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British under Major Adams ; and the governor in command of the
fort capitulated after a two days' bombardment. The greater part of
the country, especially to the south of the Ganges, remained for some
time in the hands of semi-independent chieftains, the most powerful
of these being the Raja of Kharagpur, who ruled at one time over
24 parganas. The founder of this family was a Rajput soldier of
fortune, who overthrew the original Khetauri proprietors by an act
of gross treachery ; and in the reign of the emperor Jahanglr his son
and successor strengthened his position by embracing Islam and taking
a wife from the imperial zandna. The downfall of the line dates from
the British occupation, when the ancestral estates were rapidly sold
one after another for arrears of revenue, a large portion being bought
by the Maharaja of Darbhanga. Other ancient families are those of
Gidhaur and of the Rajas of Pharkiya, the latter of whom trace their
descent from a Rajput who first brought the lawless tribes of Dosadhs
under subjection in the reign of Humayiln, and subsequently received
a zaviindari grant in 1494. Portions of the property still continue in
his family, but the estate has been much broken up by subdivision and
alienation. The modern history of Monghyr will be found in the
article on Bhagalpur District, within which it was included in the
earlier days of English administration. The local records do not give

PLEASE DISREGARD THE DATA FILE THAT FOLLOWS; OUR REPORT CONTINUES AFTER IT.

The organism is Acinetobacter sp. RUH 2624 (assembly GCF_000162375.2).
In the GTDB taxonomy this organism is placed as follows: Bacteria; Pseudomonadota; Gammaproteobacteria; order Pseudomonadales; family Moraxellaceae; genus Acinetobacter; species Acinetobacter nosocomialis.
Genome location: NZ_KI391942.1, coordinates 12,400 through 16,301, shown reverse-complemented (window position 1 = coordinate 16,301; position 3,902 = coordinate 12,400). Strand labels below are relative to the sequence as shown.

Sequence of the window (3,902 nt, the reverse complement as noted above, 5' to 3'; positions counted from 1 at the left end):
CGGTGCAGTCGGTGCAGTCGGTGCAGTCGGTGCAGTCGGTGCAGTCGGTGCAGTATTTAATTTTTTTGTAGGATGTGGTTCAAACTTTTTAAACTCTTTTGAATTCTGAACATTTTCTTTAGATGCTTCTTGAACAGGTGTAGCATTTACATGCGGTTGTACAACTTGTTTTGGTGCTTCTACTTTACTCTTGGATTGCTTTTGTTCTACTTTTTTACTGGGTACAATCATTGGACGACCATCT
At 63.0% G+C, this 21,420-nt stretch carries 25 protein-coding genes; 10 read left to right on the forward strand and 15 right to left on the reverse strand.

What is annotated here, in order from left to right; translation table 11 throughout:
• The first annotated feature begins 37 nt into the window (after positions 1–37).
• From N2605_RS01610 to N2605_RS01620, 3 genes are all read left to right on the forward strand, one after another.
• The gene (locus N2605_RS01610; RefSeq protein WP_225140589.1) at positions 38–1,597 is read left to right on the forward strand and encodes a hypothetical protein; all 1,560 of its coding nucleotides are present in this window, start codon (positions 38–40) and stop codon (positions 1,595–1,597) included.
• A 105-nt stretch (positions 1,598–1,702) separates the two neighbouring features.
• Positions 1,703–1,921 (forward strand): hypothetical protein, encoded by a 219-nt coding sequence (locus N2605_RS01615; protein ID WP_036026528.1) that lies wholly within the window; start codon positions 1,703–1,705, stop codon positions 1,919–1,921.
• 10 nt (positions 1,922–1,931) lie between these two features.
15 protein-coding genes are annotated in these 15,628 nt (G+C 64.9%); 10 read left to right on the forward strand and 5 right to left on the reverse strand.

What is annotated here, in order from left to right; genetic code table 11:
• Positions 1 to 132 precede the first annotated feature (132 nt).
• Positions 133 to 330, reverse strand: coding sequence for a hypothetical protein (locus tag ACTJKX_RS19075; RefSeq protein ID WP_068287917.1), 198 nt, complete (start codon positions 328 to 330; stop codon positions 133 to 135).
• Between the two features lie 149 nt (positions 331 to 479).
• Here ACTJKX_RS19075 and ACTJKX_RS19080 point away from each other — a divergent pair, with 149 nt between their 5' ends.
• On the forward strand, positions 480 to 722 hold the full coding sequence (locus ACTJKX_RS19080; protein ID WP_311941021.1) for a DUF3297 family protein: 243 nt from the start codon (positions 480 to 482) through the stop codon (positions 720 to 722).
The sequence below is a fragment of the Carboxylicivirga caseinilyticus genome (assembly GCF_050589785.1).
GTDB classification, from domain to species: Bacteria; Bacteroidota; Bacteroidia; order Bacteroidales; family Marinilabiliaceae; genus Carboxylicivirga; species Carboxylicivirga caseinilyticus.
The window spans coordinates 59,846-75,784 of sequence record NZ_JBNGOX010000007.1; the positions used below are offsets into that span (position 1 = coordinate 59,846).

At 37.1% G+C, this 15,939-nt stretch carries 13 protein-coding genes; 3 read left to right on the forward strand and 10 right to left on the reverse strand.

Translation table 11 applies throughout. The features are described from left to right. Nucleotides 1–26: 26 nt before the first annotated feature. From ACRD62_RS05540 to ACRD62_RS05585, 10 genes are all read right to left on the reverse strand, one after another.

the dale of the establishment of the District as a subsidiary executive
circle, but this change appears to have been effected about the begin-
ning of the nineteenth century. In 1832 Monghyr was made an
independent Deputy-Collectorship and Joint-Magistracy, and the title
of Magistrate and Collector was subsequently given to the District

The District contains several remains of antiquarian interest. In
addition to the great fort at Monghyr, there are the ruins of other
forts at Indpe (near Jamui), Naulakhagarh near Khaira, Chakai, Jai-
niangalgarh in the Kabartal and Naula in the Begusarai subdivision.
Buddhist remains are to be found at Rajaona and Hasanganj near
Luckeesarai, and at Uren near Kajra. There is an inscription of about
the tenth centurv at Kashtharani Ghat and another referring to the
Bengal Sultan Rukn-ud-din Kaikaus (1297) at Luckeesarai. The oldest
extant building of the Muhammadan period is the dargdh of Shah
Nafah, built in 1497-8 by Daniyal, son of Ala-ud-dln Husain, king of

The population increased from 1,814,638 in 1872 to 1,969,950 in
i88r, to 2,036.021 in 1891, and to 2,068,804 in 1901. The District is
fairly healthy, though cholera is epidemic ; and the
falling off in the rate of progress indicated by the
census returns is chiefly due to the appearance of plague in 1900,
whicli, in addition to the consequent mortality, caused a large number
of persons to leave the District. The principal statistics of the Census
of 1 90 1 are shown below: —



u Number of


•;: a;




Percentage of
variation in

population be-
tween 1891
and IQOI.

Number of

persons able to

read and


Area in squ



Monghyr .
Begusarai .

District total

1.578 3

1,593 I

751 ■••






+ 0-4

+ 5-2


3,922 4




-H 1.6


Note.— In 1904. and 1905 changes of jurisdiction were effected, with the result that
the area of the Monghyr subdivision was increased to 1,895 square miles, and that of
the Jamui sul)di\isioii ledured to 1,276 square miles. The population of the sub-
divisions as now constitute'd is i,()'50,84o and 374,908, and tlie density 555 and 294
persons respectively per square mile.

I'he density is greatest north of the Canges, where there are 693 per-
sons per square mile, as compared with only 412 persons in the south
Gangetic tract, while in the extreme south, on the borders of Hazari-
bagh, there are barely 250 persons per square mile. The greatest
growth has occurred in the fertile Begusarai subdivision on the north


of the Ganges ; but the sparsely inhabited hilly thdiias in the south-